Comparing the Application of Integrated Marketing Communication IMC in Magazine Ads Across Product T

This preview shows page 1 - 3 out of 19 pages.

Full Terms & Conditions of access and use can be found atJournal of AdvertisingISSN: 0091-3367 (Print) 1557-7805 (Online) Journal homepage: Comparing the Application of IntegratedMarketing Communication (IMC) in Magazine AdsAcross Product Type and TimeStephen J. Grove Ph.D. , Les Carlson Ph.D. & Michael J. Dorsch Ph.D.To cite this article:Stephen J. Grove Ph.D. , Les Carlson Ph.D. & Michael J. Dorsch Ph.D. (2007)Comparing the Application of Integrated Marketing Communication (IMC) in Magazine Ads AcrossProduct Type and Time, Journal of Advertising, 36:1, 37-54, DOI: 10.2753/JOA0091-3367360103To link to this article:Published online: 04 Mar 2013.Submit your article to this journalArticle views: 347View related articlesCiting articles: 30 View citing articles
Journal of Advertising,vol. 36, no. 1 (Spring 2007), pp. 37–54.© 2007 American Academy of Advertising. All rights reserved.ISSN 0091-3367 / 2007 $9.50 + 0.00.DOI 10.2753/JOA0091-3367360103During the last decade of the twentieth century, the conceptof integrated marketing communications (IMC) receivedconsiderable attention from practitioners and academicsalike, and that interest has continued into the new millen-nium (e.g., Bearden and Madden 1996; Cornelissen and Lock2000; Duncan, Schultz, and Patti 2005; Garretson and Burton2005; Nowak and Phelps 1994; Schultz and Kitchen 2000a;Schumann, Artis, and Rivera 2001). As the marketplace hasbecome more fragmented over the years, organizations haveembraced IMC as a means to effectively and efficiently targetand attract the splintering mass market through the transmis-sion of a unified message across all “contact points” betweenorganizations and their consumers. Whether the contact pointis product packaging, a Web advertisement, or any other “in-formation bearing experience that a consumer or prospect haswith a brand” (Schultz, Tannenbaum, and Lauterborn 1993,p. 51), the goal is to present a message to an audience thatis consistent (Duncan 1993) and/or to generate valuable cus-tomer information (Roznowski, Reece, and Daugherty 2002;Yarborough 1996). In short, utilization and coordination ofvarious promotion and communication tools is necessary toassure optimal market coverage (Stewart 1996) and to developa strong marketing program (Nowak and Phelps 1994).Despite its potential contributions, debate still exists re-garding the significance of IMC as a practice (e.g., Cook 2004;Cornelissen and Lock 2000; Gould 2001). Questions pertain-ing to the prevalence of IMC in the marketplace (Roznowski,Reece, and Daugherty 2002) and regarding its differentialapplicability across product type (e.g., Nowak, Cameron,and Delorme 1996) remain. This study was designed to helpanswer these questions.INTEGRATED MARKETINGCOMMUNICATIONSIn recent years, the concept of IMC has made its way into themainstream of the marketing literature (Duncan and Cay-wood 1996; Nowak and Phelps 1994; Schultz 2003; Schultzand Kitchen 1997, 2000b; Zahay et al. 2004). This has oc-curred despite the fact that, in reality, there is no universallyagreed upon definition of IMC (e.g., Cornelissen and Lock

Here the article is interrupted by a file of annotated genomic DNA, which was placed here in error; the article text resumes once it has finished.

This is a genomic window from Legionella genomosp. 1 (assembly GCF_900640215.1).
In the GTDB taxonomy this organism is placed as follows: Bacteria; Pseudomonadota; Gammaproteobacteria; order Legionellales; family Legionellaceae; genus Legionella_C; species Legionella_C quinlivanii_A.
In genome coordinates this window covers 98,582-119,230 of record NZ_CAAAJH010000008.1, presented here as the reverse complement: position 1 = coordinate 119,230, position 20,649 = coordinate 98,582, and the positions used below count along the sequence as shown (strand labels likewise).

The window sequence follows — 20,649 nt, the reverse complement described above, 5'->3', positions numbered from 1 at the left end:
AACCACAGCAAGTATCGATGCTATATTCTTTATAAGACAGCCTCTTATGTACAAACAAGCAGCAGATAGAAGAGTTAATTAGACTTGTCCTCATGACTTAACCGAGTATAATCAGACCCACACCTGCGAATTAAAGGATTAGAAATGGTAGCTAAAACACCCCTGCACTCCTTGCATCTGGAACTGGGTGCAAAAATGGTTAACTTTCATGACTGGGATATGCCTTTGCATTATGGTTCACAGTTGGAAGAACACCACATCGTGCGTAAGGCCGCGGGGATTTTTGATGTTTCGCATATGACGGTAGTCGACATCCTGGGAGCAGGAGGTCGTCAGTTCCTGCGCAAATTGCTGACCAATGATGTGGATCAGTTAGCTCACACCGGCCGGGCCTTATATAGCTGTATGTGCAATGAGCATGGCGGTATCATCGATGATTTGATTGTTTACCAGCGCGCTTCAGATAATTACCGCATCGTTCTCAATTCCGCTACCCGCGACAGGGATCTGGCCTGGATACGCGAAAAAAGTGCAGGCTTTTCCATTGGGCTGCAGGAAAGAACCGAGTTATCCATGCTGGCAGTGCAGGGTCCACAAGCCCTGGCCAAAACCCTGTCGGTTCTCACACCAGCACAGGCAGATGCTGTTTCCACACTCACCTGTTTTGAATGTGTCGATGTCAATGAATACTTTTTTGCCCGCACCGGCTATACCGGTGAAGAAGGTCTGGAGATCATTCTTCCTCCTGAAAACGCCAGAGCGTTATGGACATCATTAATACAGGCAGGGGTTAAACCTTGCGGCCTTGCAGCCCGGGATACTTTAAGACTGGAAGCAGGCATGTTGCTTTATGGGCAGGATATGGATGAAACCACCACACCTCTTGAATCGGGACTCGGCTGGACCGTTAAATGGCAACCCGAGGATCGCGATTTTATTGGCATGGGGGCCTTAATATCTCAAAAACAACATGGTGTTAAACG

Upload your study docs or become a

Course Hero member to access this document

Upload your study docs or become a

Course Hero member to access this document

End of preview. Want to read all 19 pages?

Upload your study docs or become a

Course Hero member to access this document

Term
Spring
Professor
chea

  • Left Quote Icon

    Student Picture

  • Left Quote Icon

    Student Picture

  • Left Quote Icon

    Student Picture